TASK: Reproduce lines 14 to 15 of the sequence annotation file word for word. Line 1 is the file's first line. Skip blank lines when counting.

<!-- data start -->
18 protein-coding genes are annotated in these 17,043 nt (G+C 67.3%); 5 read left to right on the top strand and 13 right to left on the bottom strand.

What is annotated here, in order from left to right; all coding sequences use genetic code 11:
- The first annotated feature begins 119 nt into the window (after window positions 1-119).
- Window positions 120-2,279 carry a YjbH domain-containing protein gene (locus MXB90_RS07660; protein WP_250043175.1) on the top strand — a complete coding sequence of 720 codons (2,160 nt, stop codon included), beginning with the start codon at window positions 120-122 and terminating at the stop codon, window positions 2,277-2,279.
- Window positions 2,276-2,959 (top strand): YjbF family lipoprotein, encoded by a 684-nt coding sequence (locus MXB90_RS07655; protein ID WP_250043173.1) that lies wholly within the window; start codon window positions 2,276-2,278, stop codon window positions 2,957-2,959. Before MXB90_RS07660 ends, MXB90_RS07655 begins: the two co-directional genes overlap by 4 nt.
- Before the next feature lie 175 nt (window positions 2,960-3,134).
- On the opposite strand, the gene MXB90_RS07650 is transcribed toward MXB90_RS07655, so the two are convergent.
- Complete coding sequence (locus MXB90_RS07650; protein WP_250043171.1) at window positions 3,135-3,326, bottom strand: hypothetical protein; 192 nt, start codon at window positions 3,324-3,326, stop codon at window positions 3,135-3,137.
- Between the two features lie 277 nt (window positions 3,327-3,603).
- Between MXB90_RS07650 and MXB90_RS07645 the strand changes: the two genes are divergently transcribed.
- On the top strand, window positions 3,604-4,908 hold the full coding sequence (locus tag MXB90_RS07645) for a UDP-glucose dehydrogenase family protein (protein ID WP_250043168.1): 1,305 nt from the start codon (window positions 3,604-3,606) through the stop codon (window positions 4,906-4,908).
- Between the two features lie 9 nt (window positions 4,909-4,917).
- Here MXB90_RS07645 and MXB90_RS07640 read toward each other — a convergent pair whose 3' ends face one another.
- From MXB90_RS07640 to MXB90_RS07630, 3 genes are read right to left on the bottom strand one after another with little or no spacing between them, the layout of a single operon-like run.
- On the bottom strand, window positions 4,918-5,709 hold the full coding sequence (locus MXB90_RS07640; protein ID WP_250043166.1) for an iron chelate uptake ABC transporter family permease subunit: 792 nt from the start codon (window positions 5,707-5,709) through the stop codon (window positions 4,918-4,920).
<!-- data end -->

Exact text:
- From MXB90_RS07640 to MXB90_RS07630, 3 genes are read right to left on the bottom strand one after another with little or no spacing between them, the layout of a single operon-like run.
- On the bottom strand, window positions 4,918-5,709 hold the full coding sequence (locus MXB90_RS07640; protein ID WP_250043166.1) for an iron chelate uptake ABC transporter family permease subunit: 792 nt from the start codon (window positions 5,707-5,709) through the stop codon (window positions 4,918-4,920).